My regular monthly piece on Culture Matters is now up, simply called ‘Jesus and Marx‘.
27 June, 2016
18 February, 2016
This is the material I really enjoy: the turning of Marx’s thought into Chinese idiom. In this case I mean the three twos: the ‘two inevitabilities’, the’two ruptures’ and the ‘two impossibilities’.
The ‘two inevitabilities’ refer to the inevitable fall of bourgeoisie and the victory of the proletariat and peasantry.
The ‘two ruptures’ concern the communist revolution’s radical rupture with traditional property relations and the rupture with traditional ideas.
And the ‘two impossibilities’ refer to the fact that no social order perishes before the full development of its productive forces, and that higher relations of production never appear before the material conditions of their existence have matured in the midst of the old society.
13 February, 2016
22 January, 2016
It is always a great pleasure to reread Geoffrey Ernest Maurice de Ste. Croix’s great but thus far understudied work, The Class Struggle in the Ancient Greek World (winner of the Deutscher Prize in 1982). I am working through the book again in the process of writing our Time of Troubles. Anyway, Ste. Croix has a fascinating section on Marx as a European classicist, where he traces the rise of interest in Marx’s thought in the 1970s after a very long period of complete neglect.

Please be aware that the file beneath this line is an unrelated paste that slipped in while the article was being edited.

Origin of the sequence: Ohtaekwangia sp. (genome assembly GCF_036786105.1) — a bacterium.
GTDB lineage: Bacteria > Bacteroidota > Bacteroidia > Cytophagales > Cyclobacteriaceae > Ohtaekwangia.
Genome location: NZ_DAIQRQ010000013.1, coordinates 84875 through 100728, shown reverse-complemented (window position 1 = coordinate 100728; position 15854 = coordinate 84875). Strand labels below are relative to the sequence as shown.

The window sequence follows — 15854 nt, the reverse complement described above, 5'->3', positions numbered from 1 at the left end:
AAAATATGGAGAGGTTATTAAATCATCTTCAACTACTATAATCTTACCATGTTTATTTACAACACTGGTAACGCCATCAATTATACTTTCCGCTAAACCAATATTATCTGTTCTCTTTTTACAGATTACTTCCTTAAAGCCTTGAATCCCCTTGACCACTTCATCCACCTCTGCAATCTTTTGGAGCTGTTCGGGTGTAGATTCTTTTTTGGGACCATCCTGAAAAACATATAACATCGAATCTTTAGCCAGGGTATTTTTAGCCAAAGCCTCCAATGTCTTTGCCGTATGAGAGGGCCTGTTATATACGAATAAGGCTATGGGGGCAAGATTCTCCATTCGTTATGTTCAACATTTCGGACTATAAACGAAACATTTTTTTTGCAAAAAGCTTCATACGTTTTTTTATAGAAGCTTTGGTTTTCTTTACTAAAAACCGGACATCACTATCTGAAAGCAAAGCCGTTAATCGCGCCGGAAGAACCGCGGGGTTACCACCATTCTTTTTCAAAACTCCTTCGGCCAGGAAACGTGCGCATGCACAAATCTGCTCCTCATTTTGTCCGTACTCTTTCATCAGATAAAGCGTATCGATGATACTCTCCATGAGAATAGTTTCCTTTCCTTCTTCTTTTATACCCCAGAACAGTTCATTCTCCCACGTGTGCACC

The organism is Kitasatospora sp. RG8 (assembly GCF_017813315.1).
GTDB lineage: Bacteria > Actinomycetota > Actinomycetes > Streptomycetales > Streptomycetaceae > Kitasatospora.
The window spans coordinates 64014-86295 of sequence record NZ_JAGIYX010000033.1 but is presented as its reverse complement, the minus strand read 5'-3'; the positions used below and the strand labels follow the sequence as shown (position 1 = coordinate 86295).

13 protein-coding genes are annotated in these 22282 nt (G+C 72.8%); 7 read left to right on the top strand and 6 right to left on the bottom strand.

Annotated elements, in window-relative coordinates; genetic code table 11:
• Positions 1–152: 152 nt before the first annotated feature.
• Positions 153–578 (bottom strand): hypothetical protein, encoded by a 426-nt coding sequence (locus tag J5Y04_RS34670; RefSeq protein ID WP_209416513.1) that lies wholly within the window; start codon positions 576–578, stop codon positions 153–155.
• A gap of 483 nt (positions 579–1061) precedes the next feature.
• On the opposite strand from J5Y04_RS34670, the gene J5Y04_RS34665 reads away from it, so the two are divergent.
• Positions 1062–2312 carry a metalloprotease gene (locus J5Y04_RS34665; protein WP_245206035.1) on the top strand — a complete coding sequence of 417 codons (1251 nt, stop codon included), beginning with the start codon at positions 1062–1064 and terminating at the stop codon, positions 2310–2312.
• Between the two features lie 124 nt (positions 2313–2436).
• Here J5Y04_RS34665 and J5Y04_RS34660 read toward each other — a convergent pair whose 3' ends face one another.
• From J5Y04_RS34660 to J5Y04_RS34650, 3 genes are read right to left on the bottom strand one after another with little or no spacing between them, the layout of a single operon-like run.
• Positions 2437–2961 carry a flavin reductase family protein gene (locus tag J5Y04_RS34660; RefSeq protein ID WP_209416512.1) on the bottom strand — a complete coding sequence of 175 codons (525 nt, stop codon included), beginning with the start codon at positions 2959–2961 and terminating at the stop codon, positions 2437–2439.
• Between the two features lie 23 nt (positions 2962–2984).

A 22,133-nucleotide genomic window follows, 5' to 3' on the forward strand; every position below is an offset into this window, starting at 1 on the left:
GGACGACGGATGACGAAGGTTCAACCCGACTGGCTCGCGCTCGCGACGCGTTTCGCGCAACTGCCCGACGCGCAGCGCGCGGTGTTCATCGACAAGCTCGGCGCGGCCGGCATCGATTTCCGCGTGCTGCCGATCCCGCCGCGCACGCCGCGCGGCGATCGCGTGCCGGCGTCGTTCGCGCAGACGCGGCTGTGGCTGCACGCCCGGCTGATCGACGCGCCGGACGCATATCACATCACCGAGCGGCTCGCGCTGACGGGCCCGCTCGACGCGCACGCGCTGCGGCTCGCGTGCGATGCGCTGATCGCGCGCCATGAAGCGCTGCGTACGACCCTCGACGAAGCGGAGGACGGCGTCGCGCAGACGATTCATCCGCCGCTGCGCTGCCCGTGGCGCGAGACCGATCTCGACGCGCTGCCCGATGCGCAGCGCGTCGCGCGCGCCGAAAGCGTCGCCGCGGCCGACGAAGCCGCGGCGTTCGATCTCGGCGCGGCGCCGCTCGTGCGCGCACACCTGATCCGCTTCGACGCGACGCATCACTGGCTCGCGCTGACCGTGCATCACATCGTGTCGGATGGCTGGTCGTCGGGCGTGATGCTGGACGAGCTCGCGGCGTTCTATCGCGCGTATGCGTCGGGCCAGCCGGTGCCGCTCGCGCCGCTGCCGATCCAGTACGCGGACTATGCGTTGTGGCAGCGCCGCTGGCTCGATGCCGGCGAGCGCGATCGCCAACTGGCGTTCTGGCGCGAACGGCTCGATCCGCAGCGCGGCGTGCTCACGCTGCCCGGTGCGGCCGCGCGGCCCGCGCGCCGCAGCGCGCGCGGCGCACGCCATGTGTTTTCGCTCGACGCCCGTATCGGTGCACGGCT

To indicate Marx’s lifelong interest in the European classics, after his PhD thesis on Democritus and Epicurus, Ste. Croix mentions a letter to Engels in 1861. Marx writes: ‘As relaxation in the evening, I have been reading Appian on the Roman civil wars, in the original Greek’.
1 December, 2015
I am working my way through a fascinating journal series called Marxist Studies in China. The journal began in 2008 and, as one would expect, covers a range of topics. Last night I was particularly intrigued by an article by Cheng Enfu and Hu Leming, called ‘Sixty Years of Studies on Marxist Theory in China’. They point out that in 1953 the Bureau of the Central Committee of the CPC for the Translation of the Works of Marx, Engels, Lenin and Stalin was established.
And who of these Marxists was published first? In 1953, the first volume of Stalin’s Works rolled off the press. By 1956, the complete set had been translated and published.